3. Those who are unaffiliated are becoming more secular – The “nones,” or religiously unaffiliated, include atheists, agnostics and those who say they believe in “nothing in particular.” Of those who are unaffiliated, 31 percent describe themselves as atheists or agnostics, up six points from 2007.
This may run its course since this state of affairs is not normal to the human person or experience.
“What we’re seeing now is that the share of people who say religion is important to them is declining,” Smith said. “The religiously unaffiliated are not just growing, but as they grow, they are becoming more secular.”
But I wonder if it can really be said that their credulousness has lessened. Chesterton once said that when people stop believing in God, it is not they believe nothing, but that they will believe in anything. Today very strange notions are becoming almost religious obsessions. The secular notions of “tolerance” and “niceness” have become almost dogma, such that any naysayer is guilty of “hate” and should be subject to nothing less than arrest or loss of a job or even jail (this is their form of excommunication). Original sin has been replaced by “anthropogenic global warming” and other deep-seated human flaws that speak to our apparent depravity and that we are really at the heart of “paradise lost.” Recycling, even the sorts of recycling that consume more resources than getting new resources, is insisted upon with a sort of religious zeal that is way out-of-balance with purely scientific analysis.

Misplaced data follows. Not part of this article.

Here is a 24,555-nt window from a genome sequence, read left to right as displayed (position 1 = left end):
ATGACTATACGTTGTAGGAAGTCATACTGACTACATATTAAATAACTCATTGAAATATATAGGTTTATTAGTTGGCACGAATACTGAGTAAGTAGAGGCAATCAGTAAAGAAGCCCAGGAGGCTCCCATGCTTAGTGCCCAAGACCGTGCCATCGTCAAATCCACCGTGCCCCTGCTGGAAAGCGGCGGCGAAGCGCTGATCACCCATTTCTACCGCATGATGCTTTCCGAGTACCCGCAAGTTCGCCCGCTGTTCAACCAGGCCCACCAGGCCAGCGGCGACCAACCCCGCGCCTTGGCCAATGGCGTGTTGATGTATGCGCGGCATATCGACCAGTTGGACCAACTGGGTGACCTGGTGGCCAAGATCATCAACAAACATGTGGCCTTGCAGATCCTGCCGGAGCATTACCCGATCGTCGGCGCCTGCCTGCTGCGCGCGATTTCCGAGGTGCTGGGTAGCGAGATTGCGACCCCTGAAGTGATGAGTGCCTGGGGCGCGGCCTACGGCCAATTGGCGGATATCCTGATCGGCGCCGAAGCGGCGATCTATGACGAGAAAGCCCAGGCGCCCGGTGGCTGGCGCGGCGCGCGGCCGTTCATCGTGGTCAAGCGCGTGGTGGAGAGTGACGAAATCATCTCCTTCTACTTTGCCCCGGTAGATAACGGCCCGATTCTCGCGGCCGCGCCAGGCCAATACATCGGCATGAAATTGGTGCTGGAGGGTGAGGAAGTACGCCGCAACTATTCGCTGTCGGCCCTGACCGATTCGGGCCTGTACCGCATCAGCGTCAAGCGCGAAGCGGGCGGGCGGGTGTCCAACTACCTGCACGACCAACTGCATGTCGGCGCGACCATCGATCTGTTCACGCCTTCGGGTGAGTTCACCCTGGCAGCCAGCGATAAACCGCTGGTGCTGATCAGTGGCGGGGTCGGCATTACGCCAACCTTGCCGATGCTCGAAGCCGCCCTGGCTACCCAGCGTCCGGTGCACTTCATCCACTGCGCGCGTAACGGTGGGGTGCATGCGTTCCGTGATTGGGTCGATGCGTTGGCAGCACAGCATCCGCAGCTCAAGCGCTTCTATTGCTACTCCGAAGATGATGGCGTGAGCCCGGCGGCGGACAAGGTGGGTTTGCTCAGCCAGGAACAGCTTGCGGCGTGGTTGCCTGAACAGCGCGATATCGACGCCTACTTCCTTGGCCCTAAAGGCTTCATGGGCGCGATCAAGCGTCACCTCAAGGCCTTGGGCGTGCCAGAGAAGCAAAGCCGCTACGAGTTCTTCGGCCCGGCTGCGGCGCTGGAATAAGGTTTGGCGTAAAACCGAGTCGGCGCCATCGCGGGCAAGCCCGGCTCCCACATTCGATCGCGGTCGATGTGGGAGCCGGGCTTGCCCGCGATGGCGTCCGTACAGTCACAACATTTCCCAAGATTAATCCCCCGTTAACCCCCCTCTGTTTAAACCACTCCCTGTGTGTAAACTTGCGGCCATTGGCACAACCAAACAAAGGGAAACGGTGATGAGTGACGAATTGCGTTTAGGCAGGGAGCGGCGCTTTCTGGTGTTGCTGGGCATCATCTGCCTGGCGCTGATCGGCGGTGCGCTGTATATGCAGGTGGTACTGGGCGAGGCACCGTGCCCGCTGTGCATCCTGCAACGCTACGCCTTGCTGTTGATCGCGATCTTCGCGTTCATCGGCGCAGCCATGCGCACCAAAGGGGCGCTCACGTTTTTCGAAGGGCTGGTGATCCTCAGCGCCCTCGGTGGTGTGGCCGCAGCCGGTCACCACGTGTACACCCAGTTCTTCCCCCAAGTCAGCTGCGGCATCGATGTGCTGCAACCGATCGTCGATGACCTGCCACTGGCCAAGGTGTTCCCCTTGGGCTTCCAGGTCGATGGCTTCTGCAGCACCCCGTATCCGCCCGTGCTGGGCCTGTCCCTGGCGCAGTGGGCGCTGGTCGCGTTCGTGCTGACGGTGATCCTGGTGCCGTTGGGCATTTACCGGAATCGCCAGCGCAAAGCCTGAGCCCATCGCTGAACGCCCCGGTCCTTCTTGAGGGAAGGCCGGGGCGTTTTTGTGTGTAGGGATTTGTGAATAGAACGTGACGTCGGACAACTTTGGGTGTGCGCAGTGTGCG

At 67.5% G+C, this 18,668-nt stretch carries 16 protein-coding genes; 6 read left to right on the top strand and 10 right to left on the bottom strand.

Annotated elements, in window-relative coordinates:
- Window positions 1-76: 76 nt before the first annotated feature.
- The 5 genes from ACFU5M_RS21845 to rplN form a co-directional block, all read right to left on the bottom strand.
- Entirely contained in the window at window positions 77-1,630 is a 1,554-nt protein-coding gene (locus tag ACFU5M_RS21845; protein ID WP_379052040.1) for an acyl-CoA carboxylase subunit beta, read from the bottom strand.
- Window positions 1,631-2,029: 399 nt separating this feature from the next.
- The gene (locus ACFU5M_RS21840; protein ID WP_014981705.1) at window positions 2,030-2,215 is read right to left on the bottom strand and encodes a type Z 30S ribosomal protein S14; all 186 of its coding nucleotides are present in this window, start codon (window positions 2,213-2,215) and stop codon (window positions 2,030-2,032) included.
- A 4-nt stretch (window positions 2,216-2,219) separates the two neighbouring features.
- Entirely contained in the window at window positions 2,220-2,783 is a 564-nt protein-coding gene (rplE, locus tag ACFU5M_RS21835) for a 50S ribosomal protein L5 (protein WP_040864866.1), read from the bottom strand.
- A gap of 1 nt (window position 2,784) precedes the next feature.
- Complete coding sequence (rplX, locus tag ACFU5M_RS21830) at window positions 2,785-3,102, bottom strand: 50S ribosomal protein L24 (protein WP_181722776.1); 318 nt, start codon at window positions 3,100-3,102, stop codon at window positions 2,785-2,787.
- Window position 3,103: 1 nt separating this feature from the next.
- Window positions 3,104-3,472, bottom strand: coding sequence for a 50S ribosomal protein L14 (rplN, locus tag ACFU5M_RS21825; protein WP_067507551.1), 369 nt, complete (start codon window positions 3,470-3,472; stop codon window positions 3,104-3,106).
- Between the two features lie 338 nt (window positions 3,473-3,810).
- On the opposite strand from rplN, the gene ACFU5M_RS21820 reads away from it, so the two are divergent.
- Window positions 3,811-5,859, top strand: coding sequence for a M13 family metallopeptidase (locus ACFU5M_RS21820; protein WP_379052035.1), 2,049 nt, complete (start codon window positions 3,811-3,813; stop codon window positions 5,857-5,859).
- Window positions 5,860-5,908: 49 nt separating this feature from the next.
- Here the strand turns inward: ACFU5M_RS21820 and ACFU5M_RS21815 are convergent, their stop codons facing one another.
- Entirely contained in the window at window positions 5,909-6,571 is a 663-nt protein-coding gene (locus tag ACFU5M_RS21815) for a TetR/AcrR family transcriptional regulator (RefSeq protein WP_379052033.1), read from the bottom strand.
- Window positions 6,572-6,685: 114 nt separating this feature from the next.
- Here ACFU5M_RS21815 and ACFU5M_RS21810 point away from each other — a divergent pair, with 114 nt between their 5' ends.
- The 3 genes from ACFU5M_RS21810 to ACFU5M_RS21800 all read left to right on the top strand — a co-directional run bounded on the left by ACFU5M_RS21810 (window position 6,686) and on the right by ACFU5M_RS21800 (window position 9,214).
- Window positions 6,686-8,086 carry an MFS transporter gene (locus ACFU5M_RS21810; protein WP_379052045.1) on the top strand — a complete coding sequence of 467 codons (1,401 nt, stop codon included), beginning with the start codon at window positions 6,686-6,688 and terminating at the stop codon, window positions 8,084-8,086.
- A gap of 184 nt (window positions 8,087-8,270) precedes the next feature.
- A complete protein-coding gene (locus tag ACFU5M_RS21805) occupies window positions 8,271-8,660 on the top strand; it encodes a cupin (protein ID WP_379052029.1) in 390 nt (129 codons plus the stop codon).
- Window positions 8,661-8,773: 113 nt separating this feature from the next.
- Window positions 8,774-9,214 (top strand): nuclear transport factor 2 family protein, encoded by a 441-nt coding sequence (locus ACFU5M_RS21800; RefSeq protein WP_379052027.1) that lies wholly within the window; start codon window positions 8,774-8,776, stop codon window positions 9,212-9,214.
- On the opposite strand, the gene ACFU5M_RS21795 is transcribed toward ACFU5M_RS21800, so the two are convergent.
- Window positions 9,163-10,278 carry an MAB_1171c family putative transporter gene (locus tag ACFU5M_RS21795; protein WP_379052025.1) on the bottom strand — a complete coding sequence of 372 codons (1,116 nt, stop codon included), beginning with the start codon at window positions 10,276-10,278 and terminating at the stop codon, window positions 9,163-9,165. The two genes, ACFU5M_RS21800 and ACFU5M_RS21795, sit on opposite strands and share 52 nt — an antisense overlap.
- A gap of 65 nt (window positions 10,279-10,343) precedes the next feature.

I do not say that these issues have no rational basis; I only point out that they are almost religiously insisted upon in a way that has often eclipsed the same religious zeal of the past that is condemned by these same adherents to these modern “dogmas.”
Perhaps as time unfolds these new “orthodoxies” will be seen as trendy notions, and the new orthodoxy will be labeled the old orthodoxy by the very same fickle believers who are currently rejecting ancient Christian dogma. We shall see, but I am not impressed that the the current trends have the staying power that Pew, et. al. ascribe to them.
White Americans (24 percent) are more likely to say they have no religion, compared with 20 percent of Hispanic Americans and 18 percent of black Americans. The retention rates of the “nones” who say they were raised as religiously affiliated has grown by seven points since 2007 to 53 percent.
I wonder, too, what birthrates will do to these percentages, since believers in “old-time religion” have higher birthrates than seculars who are not even replacing themselves. Worldwide, Muslims and traditional Catholics more than replace themselves, while seculars have a negative replacement rate.
Further, there is the “sorting out” phenomenon wherein those who stay in the Catholic faith will tend to be more pure in observance than the lukewarm who leave. A smaller but purer Church may result. There are some who say that those who speak of the smaller but purer church, get only smaller one.
Time will tell. My anecdotal experience is that those who remain are more intense, interested in Catholic truth, and up for a battle. Time will tell if this continues for the long term.
Be sober about these results, but not despondent. People are fickle and that cuts both ways!
Here is a video of the Choir of American University singing “Ave Maria” in our Church. I asked the director if he gets any “pushback” for singing this sort of religious music (they also sang Spirituals and Mass parts). He said, “No.”
If any of the students who sang or heard this music are among the “nones” (I do not know that any were), something tells me that not all will remain aloof from the faith that produces it. Of this I am a witness.